scratchpaper by Joseph
It's been a while since I last posted an article. I've been so busy the past few months that I have a lot of drafts but never had the time to just polish them up. Anyways, this time I'll be talking about unit testing, how code should be written to accommodate it, how testing should be done, and why prefer it over other forms of testing.
So it seems like the theme for this year's holiday dev discussion (more like holiday nerd wars) is the recurring idea of separation of concerns. The community is divided into two camps: The camp that believes in separation by language and the other is the camp that believes in separation of responsibility. So here's my opinion on a few things.
Whenever we work with content that comes from WYSIWYG editors, there's always feedback from QA about the styling not being quite right. Every time this is brought up, it's just dismissed as a WYSIWYG issue, that the nature of the content is just unpredictable during development. That's just a convenient excuse, and here's why.
I am behind on my writing. Got busy in the last few weeks being in a shuffle of projects. Different challenges, different environments, different tech stacks, my kind of fun. And if there is one thing I like about it this time, we now officially incorporate code reviews in our workflow.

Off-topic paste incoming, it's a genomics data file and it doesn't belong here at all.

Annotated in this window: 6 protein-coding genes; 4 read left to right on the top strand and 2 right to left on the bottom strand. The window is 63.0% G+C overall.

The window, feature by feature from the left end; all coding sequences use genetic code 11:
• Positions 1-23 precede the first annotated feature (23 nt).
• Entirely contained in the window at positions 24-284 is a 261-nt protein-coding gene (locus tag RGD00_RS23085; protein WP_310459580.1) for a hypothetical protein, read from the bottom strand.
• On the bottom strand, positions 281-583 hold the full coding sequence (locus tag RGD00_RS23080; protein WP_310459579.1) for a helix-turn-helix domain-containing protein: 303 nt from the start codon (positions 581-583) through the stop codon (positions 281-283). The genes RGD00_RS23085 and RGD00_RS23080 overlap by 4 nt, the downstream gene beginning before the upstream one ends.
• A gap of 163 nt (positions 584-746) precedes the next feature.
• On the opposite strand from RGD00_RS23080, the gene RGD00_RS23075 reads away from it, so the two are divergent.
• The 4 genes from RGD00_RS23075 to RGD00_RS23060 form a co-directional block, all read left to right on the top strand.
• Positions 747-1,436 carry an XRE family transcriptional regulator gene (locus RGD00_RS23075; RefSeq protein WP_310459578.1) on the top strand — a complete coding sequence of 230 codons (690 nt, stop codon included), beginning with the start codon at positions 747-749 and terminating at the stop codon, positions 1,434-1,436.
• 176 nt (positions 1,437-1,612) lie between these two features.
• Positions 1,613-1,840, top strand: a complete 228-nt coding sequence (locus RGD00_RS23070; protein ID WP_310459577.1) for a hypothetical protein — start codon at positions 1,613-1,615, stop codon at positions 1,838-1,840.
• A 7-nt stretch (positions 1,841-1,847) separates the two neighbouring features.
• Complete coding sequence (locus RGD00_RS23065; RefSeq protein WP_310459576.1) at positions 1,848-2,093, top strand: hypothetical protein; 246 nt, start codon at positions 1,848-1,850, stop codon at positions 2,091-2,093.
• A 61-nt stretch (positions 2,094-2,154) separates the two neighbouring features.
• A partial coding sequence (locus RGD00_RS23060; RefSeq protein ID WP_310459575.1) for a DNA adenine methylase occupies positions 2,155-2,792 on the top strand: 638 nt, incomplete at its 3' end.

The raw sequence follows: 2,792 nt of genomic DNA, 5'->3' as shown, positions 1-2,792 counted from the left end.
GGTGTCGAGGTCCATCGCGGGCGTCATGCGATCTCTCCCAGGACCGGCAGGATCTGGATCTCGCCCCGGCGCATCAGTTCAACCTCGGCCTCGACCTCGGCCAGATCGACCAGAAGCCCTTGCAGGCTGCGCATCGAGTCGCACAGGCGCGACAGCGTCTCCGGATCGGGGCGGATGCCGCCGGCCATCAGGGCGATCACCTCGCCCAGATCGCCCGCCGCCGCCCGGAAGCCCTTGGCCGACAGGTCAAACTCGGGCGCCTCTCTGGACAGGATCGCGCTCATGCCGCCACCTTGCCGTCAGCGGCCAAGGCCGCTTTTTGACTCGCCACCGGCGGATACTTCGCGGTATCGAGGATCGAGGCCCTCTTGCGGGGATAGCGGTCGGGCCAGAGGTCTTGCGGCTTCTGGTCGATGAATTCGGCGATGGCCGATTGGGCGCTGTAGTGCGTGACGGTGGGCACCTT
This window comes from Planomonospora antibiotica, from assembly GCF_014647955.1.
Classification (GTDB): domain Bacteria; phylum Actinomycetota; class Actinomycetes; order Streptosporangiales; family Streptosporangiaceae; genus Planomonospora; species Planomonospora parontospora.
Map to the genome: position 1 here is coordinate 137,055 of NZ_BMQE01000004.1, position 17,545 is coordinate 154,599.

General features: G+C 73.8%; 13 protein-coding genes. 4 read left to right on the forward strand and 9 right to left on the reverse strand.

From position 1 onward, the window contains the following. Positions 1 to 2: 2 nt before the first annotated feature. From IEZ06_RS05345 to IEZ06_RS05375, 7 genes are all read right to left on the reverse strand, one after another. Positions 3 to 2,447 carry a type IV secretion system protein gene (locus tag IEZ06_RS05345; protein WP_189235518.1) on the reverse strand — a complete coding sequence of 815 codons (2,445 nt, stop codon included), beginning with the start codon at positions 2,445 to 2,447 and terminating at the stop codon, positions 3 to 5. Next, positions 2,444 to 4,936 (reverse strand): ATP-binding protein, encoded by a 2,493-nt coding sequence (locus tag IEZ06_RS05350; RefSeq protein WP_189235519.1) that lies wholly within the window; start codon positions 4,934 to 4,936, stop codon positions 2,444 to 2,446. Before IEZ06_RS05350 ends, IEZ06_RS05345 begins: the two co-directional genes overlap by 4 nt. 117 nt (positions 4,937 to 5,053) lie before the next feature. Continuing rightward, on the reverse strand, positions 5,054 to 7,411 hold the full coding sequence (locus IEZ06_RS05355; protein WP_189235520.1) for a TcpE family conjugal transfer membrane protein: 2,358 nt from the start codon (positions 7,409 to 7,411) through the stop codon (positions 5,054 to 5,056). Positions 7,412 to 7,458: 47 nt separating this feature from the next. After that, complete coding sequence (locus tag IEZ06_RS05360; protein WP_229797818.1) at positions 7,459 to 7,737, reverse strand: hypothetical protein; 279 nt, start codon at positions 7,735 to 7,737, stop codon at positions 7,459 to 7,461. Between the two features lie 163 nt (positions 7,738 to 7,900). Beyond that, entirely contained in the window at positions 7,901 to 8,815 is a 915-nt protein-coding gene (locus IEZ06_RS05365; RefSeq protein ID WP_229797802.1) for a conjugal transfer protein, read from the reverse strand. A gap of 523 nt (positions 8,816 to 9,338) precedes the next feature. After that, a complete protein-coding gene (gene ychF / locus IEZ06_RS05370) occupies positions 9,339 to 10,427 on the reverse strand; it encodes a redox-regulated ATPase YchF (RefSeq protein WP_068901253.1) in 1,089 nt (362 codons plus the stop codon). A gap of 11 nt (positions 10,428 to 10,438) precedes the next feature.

HTML and CSS maintainability, scalability and reusability is often taken for granted. Just because HTML Just Works™ and we can just pop in a CSS framework that Just Works™ doesn't mean it doesn't require the same amount of attention as your JS architecture, your PHP code quality or your awesome Java code. In most cases, it's actually HTML and CSS spaghetti that will slow you down. Here's how you can cut down development time by keeping these 5 little steps in mind when building web interfaces.